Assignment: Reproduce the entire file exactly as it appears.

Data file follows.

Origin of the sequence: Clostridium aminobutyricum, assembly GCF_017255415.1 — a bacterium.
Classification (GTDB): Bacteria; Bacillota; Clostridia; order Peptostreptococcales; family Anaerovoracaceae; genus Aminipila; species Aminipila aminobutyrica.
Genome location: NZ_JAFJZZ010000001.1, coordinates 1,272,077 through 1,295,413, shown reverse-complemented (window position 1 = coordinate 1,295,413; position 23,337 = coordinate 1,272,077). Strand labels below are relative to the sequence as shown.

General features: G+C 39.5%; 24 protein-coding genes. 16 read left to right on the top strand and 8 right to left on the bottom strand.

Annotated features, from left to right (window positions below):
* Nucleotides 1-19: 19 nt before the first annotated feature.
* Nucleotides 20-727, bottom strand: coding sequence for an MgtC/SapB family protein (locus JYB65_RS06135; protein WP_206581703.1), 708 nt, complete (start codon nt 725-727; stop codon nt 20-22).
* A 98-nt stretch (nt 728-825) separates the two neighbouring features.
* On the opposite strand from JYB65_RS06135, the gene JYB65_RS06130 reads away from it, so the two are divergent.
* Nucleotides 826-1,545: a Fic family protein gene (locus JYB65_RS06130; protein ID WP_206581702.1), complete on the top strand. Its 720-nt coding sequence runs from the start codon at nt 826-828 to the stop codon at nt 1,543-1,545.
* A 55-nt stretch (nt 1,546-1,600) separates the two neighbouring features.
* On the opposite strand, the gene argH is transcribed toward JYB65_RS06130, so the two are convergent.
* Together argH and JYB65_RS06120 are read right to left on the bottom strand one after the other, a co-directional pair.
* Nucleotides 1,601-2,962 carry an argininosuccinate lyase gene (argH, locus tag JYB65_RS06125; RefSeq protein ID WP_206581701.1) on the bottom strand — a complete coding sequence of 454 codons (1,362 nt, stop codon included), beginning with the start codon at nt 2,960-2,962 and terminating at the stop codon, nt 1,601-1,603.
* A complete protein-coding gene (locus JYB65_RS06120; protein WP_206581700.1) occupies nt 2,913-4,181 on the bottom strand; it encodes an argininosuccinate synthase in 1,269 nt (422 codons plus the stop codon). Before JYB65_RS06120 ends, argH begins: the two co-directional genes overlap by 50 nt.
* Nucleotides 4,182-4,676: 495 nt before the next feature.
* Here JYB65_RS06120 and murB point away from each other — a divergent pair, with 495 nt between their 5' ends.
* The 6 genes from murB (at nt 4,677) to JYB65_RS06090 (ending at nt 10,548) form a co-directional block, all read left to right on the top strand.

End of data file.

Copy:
Origin of the sequence: Clostridium aminobutyricum, assembly GCF_017255415.1 — a bacterium.
Classification (GTDB): Bacteria; Bacillota; Clostridia; order Peptostreptococcales; family Anaerovoracaceae; genus Aminipila; species Aminipila aminobutyrica.
Genome location: NZ_JAFJZZ010000001.1, coordinates 1,272,077 through 1,295,413, shown reverse-complemented (window position 1 = coordinate 1,295,413; position 23,337 = coordinate 1,272,077). Strand labels below are relative to the sequence as shown.

General features: G+C 39.5%; 24 protein-coding genes. 16 read left to right on the top strand and 8 right to left on the bottom strand.

Annotated features, from left to right (window positions below):
* Nucleotides 1-19: 19 nt before the first annotated feature.
* Nucleotides 20-727, bottom strand: coding sequence for an MgtC/SapB family protein (locus JYB65_RS06135; protein WP_206581703.1), 708 nt, complete (start codon nt 725-727; stop codon nt 20-22).
* A 98-nt stretch (nt 728-825) separates the two neighbouring features.
* On the opposite strand from JYB65_RS06135, the gene JYB65_RS06130 reads away from it, so the two are divergent.
* Nucleotides 826-1,545: a Fic family protein gene (locus JYB65_RS06130; protein ID WP_206581702.1), complete on the top strand. Its 720-nt coding sequence runs from the start codon at nt 826-828 to the stop codon at nt 1,543-1,545.
* A 55-nt stretch (nt 1,546-1,600) separates the two neighbouring features.
* On the opposite strand, the gene argH is transcribed toward JYB65_RS06130, so the two are convergent.
* Together argH and JYB65_RS06120 are read right to left on the bottom strand one after the other, a co-directional pair.
* Nucleotides 1,601-2,962 carry an argininosuccinate lyase gene (argH, locus tag JYB65_RS06125; RefSeq protein ID WP_206581701.1) on the bottom strand — a complete coding sequence of 454 codons (1,362 nt, stop codon included), beginning with the start codon at nt 2,960-2,962 and terminating at the stop codon, nt 1,601-1,603.
* A complete protein-coding gene (locus JYB65_RS06120; protein WP_206581700.1) occupies nt 2,913-4,181 on the bottom strand; it encodes an argininosuccinate synthase in 1,269 nt (422 codons plus the stop codon). Before JYB65_RS06120 ends, argH begins: the two co-directional genes overlap by 50 nt.
* Nucleotides 4,182-4,676: 495 nt before the next feature.
* Here JYB65_RS06120 and murB point away from each other — a divergent pair, with 495 nt between their 5' ends.
* The 6 genes from murB (at nt 4,677) to JYB65_RS06090 (ending at nt 10,548) form a co-directional block, all read left to right on the top strand.